zsh-histdb

Check-in [59c50bcb9b]
Login

Many hyperlinks are disabled.
Use anonymous login to enable hyperlinks.

Overview
Comment:Notes about autosuggestions
Downloads: Tarball | ZIP archive | SQL archive
Timelines: family | ancestors | descendants | both | master | trunk
Files: files | file ages | folders
SHA3-256: 59c50bcb9b3e27c2103f53063cf03b2457aa26c1b36e6f8c088a40de91c5dc33
User & Date: tom.hinton@cse.org.uk 2017-04-26 15:33:34
Context
2017-05-03
15:19
Add some locals Leaf check-in: 6f91761e83 user: tom.hinton@cse.org.uk tags: master, trunk
2017-04-26
15:33
Notes about autosuggestions check-in: 59c50bcb9b user: tom.hinton@cse.org.uk tags: master, trunk
2017-04-25
14:12
Update sqlite-history.zsh check-in: 3eed9833e5 user: noreply@github.com tags: master, trunk
Changes
Hide Diffs Unified Diffs Ignore Whitespace Patch

Changes to README.org.

56
57
58
59
60
61
62

































63
64
65
66
67
68
69
If there was more than one screenful, I would need to say ~--limit 1000~ or some other large number.
The command does not warn you if you haven't seen all the results.
The ~ses~ column contains a unique session number, so all the ~522~ rows are from the same shell session.

To see all hosts, add ~--host~ /after/ the query terms.
To see a specific host, add ~--host hostname~.
To see all of a specific session say e.g. ~-s 522 --limit 10000~.

































* Database schema
The database lives by default in ~$HOME/.histdb/zsh-history.db~.
You can look in it easily by running ~_histdb_query~, as this actually just fires up sqlite with the database.

For inspiration you can also use ~histdb~ with the ~-d~ argument and it will print the SQL it's running.
* Synchronising history
You should be able to synchronise the history using ~git~; a 3-way merge driver is supplied in ~histdb-merge~.







>
>
>
>
>
>
>
>
>
>
>
>
>
>
>
>
>
>
>
>
>
>
>
>
>
>
>
>
>
>
>
>
>







56
57
58
59
60
61
62
63
64
65
66
67
68
69
70
71
72
73
74
75
76
77
78
79
80
81
82
83
84
85
86
87
88
89
90
91
92
93
94
95
96
97
98
99
100
101
102
If there was more than one screenful, I would need to say ~--limit 1000~ or some other large number.
The command does not warn you if you haven't seen all the results.
The ~ses~ column contains a unique session number, so all the ~522~ rows are from the same shell session.

To see all hosts, add ~--host~ /after/ the query terms.
To see a specific host, add ~--host hostname~.
To see all of a specific session say e.g. ~-s 522 --limit 10000~.
** Integration with ~zsh-autosuggestions~

If you use [[https://github.com/zsh-users/zsh-autosuggestions][zsh-autosuggestions]] you can configure it to search the history database instead of the ZSH history file thus:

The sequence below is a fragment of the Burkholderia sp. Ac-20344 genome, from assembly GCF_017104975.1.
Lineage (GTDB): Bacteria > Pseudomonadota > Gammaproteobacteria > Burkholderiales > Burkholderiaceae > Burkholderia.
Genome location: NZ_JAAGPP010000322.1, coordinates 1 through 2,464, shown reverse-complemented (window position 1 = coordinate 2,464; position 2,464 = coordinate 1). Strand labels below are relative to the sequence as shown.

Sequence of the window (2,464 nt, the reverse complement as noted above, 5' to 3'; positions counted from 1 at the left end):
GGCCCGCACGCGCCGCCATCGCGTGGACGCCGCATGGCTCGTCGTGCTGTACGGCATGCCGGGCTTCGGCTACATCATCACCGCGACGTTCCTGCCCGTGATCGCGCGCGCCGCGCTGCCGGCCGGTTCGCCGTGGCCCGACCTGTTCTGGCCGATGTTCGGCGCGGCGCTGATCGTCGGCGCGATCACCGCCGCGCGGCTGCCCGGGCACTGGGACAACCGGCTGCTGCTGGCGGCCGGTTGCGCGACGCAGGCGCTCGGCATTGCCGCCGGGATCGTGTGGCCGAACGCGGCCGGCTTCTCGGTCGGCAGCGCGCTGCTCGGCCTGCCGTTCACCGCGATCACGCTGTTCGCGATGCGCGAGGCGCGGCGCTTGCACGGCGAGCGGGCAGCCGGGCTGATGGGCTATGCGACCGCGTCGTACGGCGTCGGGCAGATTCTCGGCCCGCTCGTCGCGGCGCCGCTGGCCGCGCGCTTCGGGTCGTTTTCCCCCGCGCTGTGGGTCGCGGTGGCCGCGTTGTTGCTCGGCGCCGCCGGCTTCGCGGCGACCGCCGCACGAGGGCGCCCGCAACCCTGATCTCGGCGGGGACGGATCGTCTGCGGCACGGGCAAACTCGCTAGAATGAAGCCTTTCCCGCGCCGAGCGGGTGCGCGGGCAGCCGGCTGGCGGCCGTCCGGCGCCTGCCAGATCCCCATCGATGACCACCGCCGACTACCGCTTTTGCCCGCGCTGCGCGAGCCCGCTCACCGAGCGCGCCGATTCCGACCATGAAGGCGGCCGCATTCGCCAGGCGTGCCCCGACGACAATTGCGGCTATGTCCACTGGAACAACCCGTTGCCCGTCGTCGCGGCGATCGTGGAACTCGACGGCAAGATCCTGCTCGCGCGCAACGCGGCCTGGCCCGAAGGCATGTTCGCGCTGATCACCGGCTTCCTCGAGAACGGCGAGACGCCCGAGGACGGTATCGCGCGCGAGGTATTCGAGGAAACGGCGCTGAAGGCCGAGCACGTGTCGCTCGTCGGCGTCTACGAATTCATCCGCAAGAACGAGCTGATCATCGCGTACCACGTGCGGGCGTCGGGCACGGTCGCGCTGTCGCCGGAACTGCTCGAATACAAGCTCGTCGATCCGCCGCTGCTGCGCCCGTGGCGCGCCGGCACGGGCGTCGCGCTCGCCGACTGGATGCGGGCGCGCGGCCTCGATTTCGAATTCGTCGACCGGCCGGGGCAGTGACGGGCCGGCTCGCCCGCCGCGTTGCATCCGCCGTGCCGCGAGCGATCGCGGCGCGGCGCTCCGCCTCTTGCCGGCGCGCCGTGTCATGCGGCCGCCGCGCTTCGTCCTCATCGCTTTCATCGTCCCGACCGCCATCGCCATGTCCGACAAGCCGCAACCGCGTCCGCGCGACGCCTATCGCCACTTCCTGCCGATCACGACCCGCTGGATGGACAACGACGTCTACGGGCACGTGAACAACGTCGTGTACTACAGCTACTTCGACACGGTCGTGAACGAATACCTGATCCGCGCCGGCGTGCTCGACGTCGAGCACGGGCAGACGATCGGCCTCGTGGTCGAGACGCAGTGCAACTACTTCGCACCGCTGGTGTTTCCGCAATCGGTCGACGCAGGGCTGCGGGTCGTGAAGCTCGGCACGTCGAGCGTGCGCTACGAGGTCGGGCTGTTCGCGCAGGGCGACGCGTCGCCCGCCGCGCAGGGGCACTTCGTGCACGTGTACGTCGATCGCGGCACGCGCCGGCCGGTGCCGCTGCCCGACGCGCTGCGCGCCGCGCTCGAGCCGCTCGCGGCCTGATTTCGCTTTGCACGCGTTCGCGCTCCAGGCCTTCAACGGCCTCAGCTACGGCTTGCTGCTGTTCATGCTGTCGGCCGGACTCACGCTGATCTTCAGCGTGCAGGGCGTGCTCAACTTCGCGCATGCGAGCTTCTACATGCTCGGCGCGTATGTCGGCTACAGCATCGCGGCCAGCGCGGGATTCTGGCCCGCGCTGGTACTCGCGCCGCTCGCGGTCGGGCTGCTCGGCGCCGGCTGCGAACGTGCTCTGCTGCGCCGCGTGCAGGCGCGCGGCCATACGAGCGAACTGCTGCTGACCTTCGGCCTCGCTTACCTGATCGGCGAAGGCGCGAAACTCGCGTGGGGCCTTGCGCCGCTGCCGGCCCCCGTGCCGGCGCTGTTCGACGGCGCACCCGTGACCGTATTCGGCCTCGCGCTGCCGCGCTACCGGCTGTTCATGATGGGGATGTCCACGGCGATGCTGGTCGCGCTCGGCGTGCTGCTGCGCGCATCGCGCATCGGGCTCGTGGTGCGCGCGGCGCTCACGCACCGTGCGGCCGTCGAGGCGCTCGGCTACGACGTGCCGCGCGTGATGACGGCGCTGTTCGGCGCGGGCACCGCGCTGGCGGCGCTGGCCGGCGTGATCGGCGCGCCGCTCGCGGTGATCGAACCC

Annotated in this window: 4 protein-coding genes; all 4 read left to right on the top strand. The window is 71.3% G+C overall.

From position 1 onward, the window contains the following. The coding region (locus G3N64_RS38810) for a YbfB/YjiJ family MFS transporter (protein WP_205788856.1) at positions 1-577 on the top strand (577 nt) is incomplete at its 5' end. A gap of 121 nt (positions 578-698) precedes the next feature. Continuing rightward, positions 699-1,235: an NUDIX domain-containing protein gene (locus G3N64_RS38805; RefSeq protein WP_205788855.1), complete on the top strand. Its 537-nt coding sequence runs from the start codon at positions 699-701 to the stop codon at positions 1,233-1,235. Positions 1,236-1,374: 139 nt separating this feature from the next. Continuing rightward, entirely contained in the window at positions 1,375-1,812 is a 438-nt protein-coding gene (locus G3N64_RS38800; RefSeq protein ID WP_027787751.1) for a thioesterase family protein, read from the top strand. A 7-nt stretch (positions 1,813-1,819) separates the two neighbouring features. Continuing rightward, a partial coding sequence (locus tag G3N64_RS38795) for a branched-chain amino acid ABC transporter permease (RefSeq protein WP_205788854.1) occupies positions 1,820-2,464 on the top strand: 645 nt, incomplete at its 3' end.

#+BEGIN_SRC sh
  _zsh_autosuggest_strategy_histdb_top_here() {
      local query="select commands.argv from
  history left join commands on history.command_id = commands.rowid
  left join places on history.place_id = places.rowid
  where places.dir LIKE '$(sql_escape $PWD)%'
  and commands.argv LIKE '$(sql_escape $1)%'
  group by commands.argv order by count(*) desc limit 1"
      _histdb_query "$query"
  }

  ZSH_AUTOSUGGEST_STRATEGY=histdb_top_here
#+END_SRC

This query will find the most frequently issued command that is issued in the current directory or any subdirectory. You can get other behaviours by changing the query, for example

#+BEGIN_SRC sh
  _zsh_autosuggest_strategy_histdb_top() {
      local query="select commands.argv from
  history left join commands on history.command_id = commands.rowid
  left join places on history.place_id = places.rowid
  where commands.argv LIKE '$(sql_escape $1)%'
  group by commands.argv
  order by places.dir != '$(sql_escape $PWD)', count(*) desc limit 1"
      _histdb_query "$query"
  }
#+END_SRC

This will find the most frequently issued command issued exactly in this directory, or if there are no matches it will find the most frequently issued command in any directory. You could use other fields like the hostname to restrict to suggestions on this host, etc.
* Database schema
The database lives by default in ~$HOME/.histdb/zsh-history.db~.
You can look in it easily by running ~_histdb_query~, as this actually just fires up sqlite with the database.

For inspiration you can also use ~histdb~ with the ~-d~ argument and it will print the SQL it's running.
* Synchronising history
You should be able to synchronise the history using ~git~; a 3-way merge driver is supplied in ~histdb-merge~.